In the years since WWII, the folk legends laid down in the book have been popularized as ancient tales retold in movies, mangas and simplified school book texts while the original Kojiki in its full length is still a tough book to read - even for Japanese people. However, Sukeyuki Miura's translation of the Kojiki into modern Japanese as published by Bungei Shunju in , turned out to be best seller: Extensive footnotes provide detailed background information, at times even including pictures to make clear which, say, bird was actually meant in the original text.
Miura's version of the Kojiki also includes extensive tables at the back of the book clearly delineating all the complicated family relations related in the text. One could only wish that any of the English translations would come even close to Miura's modern edition. Being an absolute pioneer with his work, and Japan's old legends so far largely unknown in the West, Chamberlain felt it rightfully necessary to provide extensive background information on the text in his lengthy introduction and to explain every detail known to him in the footnotes on the pages.
Chamberlain did not only explain what he knew, he also translated almost every name of the gods and emperors given in the text into English - right in the text, not in the footnotes.
The Kojiki: Records of Ancient Matters
Which makes for a very strange read, of course. The names of the most famous deities were left intact, however with translation provided , and so are most of the place names. Being a man of Victorian times, Chamberlain couldn't possibly wrap his head around the fact that Japan was a sexually rather permissive society and that even the oldest gods spoke in open terms about sexual matters. Chamberlain thus translated the racy paragraphs of the Kojiki into Latin rather than English.
The erudite dons at Oxford and Cambridge would grasp the Latin with a smirk, the rest of the readers would be left out of the loop. Chamberlain's translation is still in print today.
The Kojiki Index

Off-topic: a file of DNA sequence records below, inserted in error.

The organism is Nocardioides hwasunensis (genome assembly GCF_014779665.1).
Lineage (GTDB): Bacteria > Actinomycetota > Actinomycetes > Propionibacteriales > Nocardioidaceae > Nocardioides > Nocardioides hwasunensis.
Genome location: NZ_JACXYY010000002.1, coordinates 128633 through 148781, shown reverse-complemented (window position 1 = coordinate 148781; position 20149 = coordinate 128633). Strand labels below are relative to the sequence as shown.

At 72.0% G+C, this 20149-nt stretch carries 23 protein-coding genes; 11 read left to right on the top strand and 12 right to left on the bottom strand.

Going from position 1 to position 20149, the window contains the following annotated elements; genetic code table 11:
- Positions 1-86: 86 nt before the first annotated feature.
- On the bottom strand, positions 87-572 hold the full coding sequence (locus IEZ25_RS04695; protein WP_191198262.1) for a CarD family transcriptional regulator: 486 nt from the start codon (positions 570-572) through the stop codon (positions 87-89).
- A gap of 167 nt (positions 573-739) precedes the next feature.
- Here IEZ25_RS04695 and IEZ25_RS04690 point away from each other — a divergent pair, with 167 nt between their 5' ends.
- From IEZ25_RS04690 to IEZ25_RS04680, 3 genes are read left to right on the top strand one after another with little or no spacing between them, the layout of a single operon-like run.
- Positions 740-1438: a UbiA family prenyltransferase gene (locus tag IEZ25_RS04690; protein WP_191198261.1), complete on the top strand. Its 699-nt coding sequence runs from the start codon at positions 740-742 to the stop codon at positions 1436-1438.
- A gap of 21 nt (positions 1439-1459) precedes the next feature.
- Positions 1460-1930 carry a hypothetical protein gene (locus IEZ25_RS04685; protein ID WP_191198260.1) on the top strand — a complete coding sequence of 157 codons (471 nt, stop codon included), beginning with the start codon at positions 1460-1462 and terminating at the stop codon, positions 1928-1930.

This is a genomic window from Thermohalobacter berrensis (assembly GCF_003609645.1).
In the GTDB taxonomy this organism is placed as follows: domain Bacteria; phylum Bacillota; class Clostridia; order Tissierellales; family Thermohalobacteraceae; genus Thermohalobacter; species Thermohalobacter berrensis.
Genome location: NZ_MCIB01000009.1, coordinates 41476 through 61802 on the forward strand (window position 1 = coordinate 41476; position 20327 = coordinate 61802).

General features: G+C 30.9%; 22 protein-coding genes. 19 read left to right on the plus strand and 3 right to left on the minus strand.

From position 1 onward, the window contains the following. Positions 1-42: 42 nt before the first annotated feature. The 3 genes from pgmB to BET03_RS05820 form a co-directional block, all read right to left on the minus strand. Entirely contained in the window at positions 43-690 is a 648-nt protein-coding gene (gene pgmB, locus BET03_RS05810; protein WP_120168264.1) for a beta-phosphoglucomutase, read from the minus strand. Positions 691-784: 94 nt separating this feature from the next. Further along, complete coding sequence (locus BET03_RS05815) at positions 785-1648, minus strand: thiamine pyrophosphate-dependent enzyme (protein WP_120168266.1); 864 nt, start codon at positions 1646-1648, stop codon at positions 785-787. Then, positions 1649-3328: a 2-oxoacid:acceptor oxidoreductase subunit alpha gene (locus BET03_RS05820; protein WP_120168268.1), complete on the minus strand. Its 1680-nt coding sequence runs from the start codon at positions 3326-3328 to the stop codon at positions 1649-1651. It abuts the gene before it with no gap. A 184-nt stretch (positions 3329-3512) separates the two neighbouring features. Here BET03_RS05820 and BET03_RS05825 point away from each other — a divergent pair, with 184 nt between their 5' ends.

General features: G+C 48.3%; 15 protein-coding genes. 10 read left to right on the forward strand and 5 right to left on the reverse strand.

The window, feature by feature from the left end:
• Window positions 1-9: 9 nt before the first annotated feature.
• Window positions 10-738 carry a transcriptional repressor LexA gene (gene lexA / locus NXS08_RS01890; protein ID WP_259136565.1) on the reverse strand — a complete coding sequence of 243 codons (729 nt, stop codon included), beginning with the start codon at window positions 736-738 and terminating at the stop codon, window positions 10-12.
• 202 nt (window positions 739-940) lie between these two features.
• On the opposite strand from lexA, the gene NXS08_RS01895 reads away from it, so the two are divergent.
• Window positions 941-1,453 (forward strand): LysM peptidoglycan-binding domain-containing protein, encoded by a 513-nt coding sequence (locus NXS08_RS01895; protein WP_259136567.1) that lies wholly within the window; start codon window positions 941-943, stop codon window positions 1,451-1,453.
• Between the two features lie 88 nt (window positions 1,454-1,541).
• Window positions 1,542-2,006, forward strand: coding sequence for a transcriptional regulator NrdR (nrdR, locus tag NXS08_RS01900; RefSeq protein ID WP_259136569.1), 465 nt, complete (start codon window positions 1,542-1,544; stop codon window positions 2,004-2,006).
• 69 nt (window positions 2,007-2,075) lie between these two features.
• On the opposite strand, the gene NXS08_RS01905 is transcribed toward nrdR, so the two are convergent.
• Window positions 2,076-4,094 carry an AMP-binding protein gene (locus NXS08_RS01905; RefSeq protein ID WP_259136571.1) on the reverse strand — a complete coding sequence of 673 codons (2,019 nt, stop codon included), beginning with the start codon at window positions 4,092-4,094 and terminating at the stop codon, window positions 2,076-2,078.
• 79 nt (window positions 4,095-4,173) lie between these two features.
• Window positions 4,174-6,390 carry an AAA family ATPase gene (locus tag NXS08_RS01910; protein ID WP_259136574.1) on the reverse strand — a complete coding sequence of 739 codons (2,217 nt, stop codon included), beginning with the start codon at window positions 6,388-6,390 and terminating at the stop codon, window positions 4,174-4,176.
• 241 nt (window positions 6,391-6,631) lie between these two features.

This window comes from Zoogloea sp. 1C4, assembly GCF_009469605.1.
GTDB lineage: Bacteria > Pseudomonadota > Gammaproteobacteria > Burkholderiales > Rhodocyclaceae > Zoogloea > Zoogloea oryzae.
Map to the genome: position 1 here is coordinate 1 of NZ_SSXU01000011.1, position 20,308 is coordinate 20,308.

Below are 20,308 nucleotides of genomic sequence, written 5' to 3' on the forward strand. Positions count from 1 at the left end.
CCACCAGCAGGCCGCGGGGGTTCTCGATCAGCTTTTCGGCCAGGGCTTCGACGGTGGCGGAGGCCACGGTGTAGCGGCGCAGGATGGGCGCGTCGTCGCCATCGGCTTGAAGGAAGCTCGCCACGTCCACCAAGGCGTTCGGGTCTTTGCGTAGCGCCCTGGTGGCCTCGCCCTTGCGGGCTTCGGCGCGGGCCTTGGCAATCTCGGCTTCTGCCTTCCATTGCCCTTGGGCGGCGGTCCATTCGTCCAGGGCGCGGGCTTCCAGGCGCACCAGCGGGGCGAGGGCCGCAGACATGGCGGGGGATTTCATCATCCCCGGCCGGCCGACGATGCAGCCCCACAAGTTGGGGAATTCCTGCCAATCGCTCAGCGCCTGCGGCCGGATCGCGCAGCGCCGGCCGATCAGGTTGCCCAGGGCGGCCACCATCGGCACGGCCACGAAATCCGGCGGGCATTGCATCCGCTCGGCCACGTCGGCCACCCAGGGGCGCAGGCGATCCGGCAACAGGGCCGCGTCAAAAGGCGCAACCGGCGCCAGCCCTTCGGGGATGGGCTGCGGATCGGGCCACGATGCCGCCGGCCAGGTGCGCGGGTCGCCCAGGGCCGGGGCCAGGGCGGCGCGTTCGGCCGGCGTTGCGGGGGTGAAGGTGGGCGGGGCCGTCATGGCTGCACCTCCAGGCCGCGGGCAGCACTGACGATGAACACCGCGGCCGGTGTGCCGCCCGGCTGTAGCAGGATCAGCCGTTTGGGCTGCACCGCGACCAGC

American scholar Donald L. Philippi's translation of the Kojiki was first published in Philippi not only corrected various errors in Chamberlain's translation and rendered the sections previously only available in Latin in English, he also tried to convey the most accurate old Japanese phonology of all the many names mentioned in the book. Since the latter effort meant to revive vowels not used in current Japanese anymore, many of the names include academic pronunciation signs. Many names of the gods thus look rather strange to readers used to the currently common Western spelling of Japanese names.
A discussion of the English translations of the Kojiki 古事記 (By O No Yasumaro)
That aside, Philippi's book is a pleasure to read. His fluent writing combined with the mystery of the old Japanese names works really well. You can get a small glimpse at his translation of the story of warrior Yamato Takeru here: Unfortunately, Philippi's book hasn't been reprinted since It is still available in the form of second-hand copies at Amazon and other online dealers but the price has by now become horrendous.
Kojiki Japanese religious text.
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Help us improve this article! It gives a unique perspective of how the Japanese people thought, at a time when these stories were seen as truth. The annotations give it additional depth, showing this culture from the perspectives of a Westerner in the early s in what would now be seen as an otherworldly land.
Classical Book Review: A Brief Look at ‘The Kojiki’ (Tuttle)
Its foundation is the somewhat chaotic beauty of what is natural, and the divine hierarchy that brings order to chaos. Fascinating,— I had not heard of this— and this article is especially informative since it briefly outlines the history of translation and recommends what the author feels is the edition most true to the original. Fascinating, especially comparing the modern and older translations and its implications, and how the subtlest things reveal huge philosophical differences. Philipp, thank you for reminding us of the importance of early literary texts. It is frequently true that the scholarly work of earlier centuries is more profound, and sometimes, as you have pointed out, more accurate, than that of later times.
From the Kojiki itself of , poems from the legendary Emperor Ojin and the ill-fated Prince Kinashi no Karu are of most interest to me. Notify me of follow-up comments by email. Notify me of new posts by email. This site uses Akismet to reduce spam.
Learn how your comment data is processed. By Joshua Philipp The Japanese creation story begins in a time of primordial chaos, and from this the god Izanagi and the goddess Izanami emerge to create the Japanese islands.